Juliet Marillier was born in New Zealand and brought up in Dunedin, the 'Edinburgh of the South'. She has a passionate interest in Celtic music and Irish folklore. A mother of two daughters and two sons, she lives in a rural area outside Perth in Western Australia.
As the daughter of Niamh of the Sevenwaters Clan, Fainne possesses a magic born of the land itself. Instructed by her grandmother, the sorceress Oonagh, Fainne believes she has a destiny to bring about a terrible change in the world. This conclusion to Marillier's historical fantasy, set in an Ireland known only through legends, features a young woman poised between prophecies, destined to decide the fate of her people and the magic entrusted to them. The author captures the feel of myth in this Celtic-laced saga that belongs in most fantasy collections. Copyright 2002 Cahners Business Information.
'A tale of subtle depth and sweetness' SFX 'Marillier is a virtuoso of emotional pain, and Fainne lives closer to the edge than any of her heroines. These are books in which life lived close to nature is central to the scheme of things, and Marillier writes of it with attractive delicacy; this is a powerful and suspenseful completion of a popular trilogy.' Roz Kaveney, Amazon 'A magical Celtic tale of conflict and loyalty ... Marillier again shows her immense skill in weaving a tapestry that will entrance the reader ... she is a storyteller of rare gifts, and this is an immensely enjoyable piece.' Starlog 'An engrossing read' Starburst Praise for the Sevenwaters Trilogy: 'I enjoyed it enormously. It is a fantasy, full of the magic of the Celtic night, but it has that wonderful all-important feel of reality ... a wonderful, riveting story' Barbara Erskine 'This hugely enjoyable, romantic Celtic fantasy is a terrific book, well written and unputdownable' Bookwatch 'Filled with the powers of earth and sky, lake and forest... sweet and strong as the note of a harp, and painful as a sword thrust deep ... a strong sense of realism ... a nicely wrought and well-detailed historical fantasy' Locus 'Marillier is a fine folklorist and a gifted narrator who has created a wholly appealing and powerful character'Publishers Weekly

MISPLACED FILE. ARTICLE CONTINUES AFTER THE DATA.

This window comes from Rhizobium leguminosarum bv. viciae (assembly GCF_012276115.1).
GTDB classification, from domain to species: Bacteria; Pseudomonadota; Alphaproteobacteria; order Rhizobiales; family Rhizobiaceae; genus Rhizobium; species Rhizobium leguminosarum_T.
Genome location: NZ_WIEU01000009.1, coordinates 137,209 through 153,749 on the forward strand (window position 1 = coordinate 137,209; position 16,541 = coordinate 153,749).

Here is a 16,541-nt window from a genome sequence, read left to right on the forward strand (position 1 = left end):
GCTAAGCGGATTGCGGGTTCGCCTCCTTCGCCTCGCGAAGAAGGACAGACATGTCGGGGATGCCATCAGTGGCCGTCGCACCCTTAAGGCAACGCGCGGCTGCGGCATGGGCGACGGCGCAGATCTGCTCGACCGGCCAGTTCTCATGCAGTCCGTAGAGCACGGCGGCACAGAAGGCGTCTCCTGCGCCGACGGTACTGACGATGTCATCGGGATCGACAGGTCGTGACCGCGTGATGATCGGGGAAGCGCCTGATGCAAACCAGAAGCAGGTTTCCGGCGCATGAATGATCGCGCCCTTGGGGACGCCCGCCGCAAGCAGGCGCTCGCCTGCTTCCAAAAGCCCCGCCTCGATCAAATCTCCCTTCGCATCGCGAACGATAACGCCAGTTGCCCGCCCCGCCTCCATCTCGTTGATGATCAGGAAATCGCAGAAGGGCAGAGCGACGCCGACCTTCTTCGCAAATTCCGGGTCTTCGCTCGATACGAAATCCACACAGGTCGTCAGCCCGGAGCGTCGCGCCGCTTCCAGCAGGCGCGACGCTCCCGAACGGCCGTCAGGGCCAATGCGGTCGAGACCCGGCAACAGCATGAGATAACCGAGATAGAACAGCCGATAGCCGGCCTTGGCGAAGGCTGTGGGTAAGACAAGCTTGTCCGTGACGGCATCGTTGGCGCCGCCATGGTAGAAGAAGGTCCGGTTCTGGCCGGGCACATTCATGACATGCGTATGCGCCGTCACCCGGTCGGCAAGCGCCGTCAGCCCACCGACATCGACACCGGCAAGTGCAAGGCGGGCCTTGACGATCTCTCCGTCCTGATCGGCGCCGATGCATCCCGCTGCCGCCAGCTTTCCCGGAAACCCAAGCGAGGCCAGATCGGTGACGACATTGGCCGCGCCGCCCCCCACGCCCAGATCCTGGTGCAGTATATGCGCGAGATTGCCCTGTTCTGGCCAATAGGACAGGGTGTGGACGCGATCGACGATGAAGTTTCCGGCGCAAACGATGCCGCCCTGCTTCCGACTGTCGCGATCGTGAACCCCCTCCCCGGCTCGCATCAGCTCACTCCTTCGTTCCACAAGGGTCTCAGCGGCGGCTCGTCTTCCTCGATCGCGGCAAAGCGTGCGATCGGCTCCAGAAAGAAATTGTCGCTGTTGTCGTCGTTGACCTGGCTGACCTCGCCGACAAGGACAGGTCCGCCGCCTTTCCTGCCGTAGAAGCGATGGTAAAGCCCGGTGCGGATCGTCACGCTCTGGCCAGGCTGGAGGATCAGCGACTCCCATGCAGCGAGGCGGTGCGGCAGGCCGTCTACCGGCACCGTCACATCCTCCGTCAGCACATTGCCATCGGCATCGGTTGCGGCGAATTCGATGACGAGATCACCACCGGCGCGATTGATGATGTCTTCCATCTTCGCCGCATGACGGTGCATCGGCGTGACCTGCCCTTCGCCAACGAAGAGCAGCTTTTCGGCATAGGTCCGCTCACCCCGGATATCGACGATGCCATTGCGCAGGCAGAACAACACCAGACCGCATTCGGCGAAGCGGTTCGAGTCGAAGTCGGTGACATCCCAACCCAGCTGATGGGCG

In the final book in her Sevenwaters Trilogy, Australian Marillier gathers the threads from the first two (Daughter of the Forest and Son of the Shadows) and weaves them together into a rich tapestry of love and loss, family loyalty and personal sacrifice. The saga of the guardians of the forest at Sevenwaters takes up the story of Fainne, daughter of the former Druid Ciaran and the lost Niamh. Raised in the ways of magic, Fainne plans to become a solitary sorcerer like her father, but fate intervenes in the form of her grandmother, Oonagh, a sorceress with a penchant for cruelty and a desire to put an end to everything the Sevenwaters folks stand for. A prophecy tells of a way to preserve the old magic, and Lady Oonagh is willing to trick her granddaughter and torture her own son to break it. Though Fainne is forced to bow to her grandmother's will, the love of her family and her own strong ethics help her remember her true nature, as she learns about herself, her powers of sorcery and the part she plays in a prophecy that has tested three generations of women. Though the romance elements that dominated The Son of the Shadows occasionally appear, this book centers on personal growth and filial duty; it can be enjoyed as a read-alone book, but is better understood with the preceding titles. Marillier's strong voice and rolling, lucid prose seem appropriate for a 10th-century Irish tale, and her command of a fantasy story's elements make this an excellent conclusion to a fine trilogy. (Mar. 27) Copyright 2001 Cahners Business Information.